Passage 3

  A decrease in face-to-face social contact can precipitate depression. Time spent using the Internet

  cannot be spent in face-to-face social contact, so psychologists have speculated that sharply

  increasing Internet use can cause depression. Studies of regular Internet users have found a

  significantly higher incidence of depression among those who had recently doubled the amount of

  time they spent using the Internet than among those whose use had not increased. Hence, the

  psychologists’ speculation is correct.

  1. Which of the following is an assumption on which the argument depends?

  A. In general, the reason that the people in the studies had doubled their Internet use was not that

  they had earlier experienced a significant decrease in opportunities for face-to-face social contact.

  B. A sharp decrease in face-to-face social contact is the only change in daily activity that can lead

  to an increased incidence of depression.

  C. Using the Internet presents no opportunities for people to increase the amount of face-to-face

  social contact they experienced in their daily lives.

  D. Regular Internet users who are depressed will experience an immediate improvement in mood if

  they sharply decrease the amount of time they spend on the Internet.

  E. Before they doubled the time they spent on the Internet, the people who did so were already

  more prone to depression than are regular Internet users in general.


  Passage 4

  African American drama has, until recently, been rooted in the mimetic tradition of modern

  American naturalism. The most distinctive attribute of this tradition is the mechanistic, materialistic

  conception of humanity. Naturalism sees each individual as inextricably bound to the environment

  and depicts each person as someone controlled by, instead of controlling, concrete reality. As long

  as African American drama maintained naturalism as its dominant mode, it could only express the

  “plight of African American people”. Its heroes might declare the madness of reality, but reality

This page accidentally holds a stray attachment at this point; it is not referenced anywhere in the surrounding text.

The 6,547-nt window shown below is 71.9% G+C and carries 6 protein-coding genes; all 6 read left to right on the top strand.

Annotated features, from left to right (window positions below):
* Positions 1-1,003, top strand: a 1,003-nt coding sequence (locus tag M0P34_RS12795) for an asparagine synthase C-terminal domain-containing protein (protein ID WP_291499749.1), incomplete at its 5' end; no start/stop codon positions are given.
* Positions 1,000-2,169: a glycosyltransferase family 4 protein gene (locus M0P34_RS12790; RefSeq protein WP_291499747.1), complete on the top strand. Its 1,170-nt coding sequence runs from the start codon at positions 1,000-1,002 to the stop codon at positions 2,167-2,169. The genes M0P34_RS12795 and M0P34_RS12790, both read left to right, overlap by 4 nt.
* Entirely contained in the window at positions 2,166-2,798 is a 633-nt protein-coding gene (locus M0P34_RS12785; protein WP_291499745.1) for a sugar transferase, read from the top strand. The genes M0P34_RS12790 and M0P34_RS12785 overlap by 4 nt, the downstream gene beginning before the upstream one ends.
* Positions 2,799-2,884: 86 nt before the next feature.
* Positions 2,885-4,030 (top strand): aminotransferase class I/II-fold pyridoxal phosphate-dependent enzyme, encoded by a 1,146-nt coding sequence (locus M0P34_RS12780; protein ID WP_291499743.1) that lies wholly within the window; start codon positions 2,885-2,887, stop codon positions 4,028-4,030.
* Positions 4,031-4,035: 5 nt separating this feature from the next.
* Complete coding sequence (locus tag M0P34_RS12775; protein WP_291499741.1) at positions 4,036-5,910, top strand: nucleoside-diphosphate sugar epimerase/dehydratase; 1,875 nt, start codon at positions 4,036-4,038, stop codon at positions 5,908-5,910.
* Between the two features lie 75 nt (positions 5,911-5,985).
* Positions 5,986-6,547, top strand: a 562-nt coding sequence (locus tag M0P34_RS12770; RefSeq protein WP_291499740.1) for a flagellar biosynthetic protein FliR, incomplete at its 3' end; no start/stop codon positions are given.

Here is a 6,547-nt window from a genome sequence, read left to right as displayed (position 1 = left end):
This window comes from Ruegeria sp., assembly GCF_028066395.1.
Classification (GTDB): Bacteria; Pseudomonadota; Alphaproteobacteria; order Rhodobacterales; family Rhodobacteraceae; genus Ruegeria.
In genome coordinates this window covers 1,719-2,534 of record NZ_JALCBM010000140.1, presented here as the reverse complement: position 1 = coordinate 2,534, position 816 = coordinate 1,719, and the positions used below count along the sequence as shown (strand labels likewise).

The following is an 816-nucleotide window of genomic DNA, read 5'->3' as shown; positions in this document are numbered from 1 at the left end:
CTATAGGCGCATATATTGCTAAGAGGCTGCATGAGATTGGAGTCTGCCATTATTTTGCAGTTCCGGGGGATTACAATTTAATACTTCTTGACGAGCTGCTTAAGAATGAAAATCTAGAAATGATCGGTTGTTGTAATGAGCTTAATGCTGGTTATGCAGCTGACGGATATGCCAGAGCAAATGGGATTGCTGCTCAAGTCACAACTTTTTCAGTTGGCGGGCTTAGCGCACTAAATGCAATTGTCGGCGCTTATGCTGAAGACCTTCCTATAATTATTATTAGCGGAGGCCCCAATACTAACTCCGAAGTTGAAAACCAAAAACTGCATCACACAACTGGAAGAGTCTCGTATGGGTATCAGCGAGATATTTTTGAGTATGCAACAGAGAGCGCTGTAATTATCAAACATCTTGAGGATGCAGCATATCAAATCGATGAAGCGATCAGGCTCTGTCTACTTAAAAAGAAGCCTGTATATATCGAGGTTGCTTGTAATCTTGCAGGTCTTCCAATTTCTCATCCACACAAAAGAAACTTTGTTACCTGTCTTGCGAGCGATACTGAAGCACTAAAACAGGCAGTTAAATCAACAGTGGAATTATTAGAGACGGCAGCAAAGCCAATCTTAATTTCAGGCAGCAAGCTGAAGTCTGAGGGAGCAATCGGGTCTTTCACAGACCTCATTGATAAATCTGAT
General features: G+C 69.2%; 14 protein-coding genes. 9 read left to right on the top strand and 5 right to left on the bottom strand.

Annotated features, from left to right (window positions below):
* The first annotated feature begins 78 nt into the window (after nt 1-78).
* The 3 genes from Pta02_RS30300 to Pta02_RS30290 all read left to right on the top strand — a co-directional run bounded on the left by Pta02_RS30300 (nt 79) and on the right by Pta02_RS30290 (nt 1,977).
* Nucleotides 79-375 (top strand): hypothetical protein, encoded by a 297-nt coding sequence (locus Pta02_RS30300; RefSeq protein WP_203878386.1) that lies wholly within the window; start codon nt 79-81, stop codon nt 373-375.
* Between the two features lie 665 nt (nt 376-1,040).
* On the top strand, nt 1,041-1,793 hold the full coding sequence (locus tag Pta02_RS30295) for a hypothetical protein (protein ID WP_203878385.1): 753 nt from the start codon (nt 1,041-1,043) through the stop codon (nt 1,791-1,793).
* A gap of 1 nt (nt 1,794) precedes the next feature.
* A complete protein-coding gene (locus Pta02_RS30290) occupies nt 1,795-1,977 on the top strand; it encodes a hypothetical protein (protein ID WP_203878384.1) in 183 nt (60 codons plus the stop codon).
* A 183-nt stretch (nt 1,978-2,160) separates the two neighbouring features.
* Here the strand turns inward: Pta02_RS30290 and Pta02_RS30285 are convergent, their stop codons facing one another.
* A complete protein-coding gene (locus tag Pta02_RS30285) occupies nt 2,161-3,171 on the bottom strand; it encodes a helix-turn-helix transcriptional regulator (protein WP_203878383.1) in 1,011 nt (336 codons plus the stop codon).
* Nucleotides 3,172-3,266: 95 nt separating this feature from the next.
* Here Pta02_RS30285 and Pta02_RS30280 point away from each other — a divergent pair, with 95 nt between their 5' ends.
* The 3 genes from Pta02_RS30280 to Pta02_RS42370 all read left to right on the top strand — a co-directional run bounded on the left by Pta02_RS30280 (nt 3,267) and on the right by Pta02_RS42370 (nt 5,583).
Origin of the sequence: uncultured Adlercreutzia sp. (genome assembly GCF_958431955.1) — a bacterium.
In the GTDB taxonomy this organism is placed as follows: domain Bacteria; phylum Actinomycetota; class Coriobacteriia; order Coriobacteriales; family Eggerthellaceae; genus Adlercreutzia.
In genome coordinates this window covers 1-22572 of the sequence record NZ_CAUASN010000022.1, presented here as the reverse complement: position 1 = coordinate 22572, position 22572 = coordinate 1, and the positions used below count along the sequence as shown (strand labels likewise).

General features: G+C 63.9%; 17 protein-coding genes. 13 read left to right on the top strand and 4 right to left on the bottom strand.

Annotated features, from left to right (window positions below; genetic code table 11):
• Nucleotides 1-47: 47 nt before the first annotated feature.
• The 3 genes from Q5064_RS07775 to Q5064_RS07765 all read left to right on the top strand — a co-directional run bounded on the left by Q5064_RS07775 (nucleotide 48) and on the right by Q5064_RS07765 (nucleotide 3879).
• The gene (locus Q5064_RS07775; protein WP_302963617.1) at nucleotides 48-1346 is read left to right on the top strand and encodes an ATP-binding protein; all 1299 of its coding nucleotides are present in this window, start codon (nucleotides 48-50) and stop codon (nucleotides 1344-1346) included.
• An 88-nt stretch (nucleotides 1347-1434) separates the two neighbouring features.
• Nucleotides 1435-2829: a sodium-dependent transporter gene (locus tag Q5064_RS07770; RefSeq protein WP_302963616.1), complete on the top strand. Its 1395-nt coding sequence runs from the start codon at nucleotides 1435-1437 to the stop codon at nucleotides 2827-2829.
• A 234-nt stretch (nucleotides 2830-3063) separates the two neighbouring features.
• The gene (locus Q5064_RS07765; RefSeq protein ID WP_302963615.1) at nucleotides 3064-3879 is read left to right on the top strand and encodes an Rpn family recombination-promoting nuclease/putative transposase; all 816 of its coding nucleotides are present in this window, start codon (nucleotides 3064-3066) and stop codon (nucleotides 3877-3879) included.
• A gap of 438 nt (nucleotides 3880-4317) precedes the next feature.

inevitably triumphed over them.

  The surrealistic plays of Adrienne Kennedy mark one of the first departures from naturalism by an

  African American dramatist. The overall goal of her work has been to depict the world of the soul

  and the spirit, not to mirror concrete reality. Within this framework, Kennedy has been able to

  portray African American minds and souls liberated from their connections to the external


  1. Which of the following best states the central idea of the passage?

  A. African American drama has been primarily influenced by naturalisms emphasis on the


  B. African American drama has traditionally acknowledged the relationship between the individual

  and the environment.

  C. African American drama, traditionally naturalistic, has been little influenced by dramatist

  Kennedy’s spiritual and psychological approach to drama.

  D. The work of Kennedy suggests a shift away from a commitment to strict naturalism in African

  American drama.

  E. The work of Kennedy best exemplifies the current interest of African American artists in the

  spiritual and psychological worlds.

  2. According to the passage, Kennedy is concerned with depicting the

  A. internal rather than the external life of her characters

  B. madness of reality rather than the effects of reality

  C. effects of materialism on African American minds and souls

  D. relationship between naturalism and the human spirit

  E. effects that her characters have on the environment

  3. Which of the following statements, if true, would most strengthen the authors assertion that

  Kennedy’s work marks a serious departure from the tradition described in the first paragraph?

  A. Kennedy places the action in a real-life setting that is nevertheless unfamiliar to the average

  viewer or reader.

  B. Kennedy movingly portrays the lives and struggles of prominent African Americans in the United


  C. Kennedy uses characters found only in ancient African legends and mythology.

  D. Kennedy provides insights into American mimetic tradition and dramatic convention.

  E. Kennedy depicts the events in a style reminiscent of a television documentary.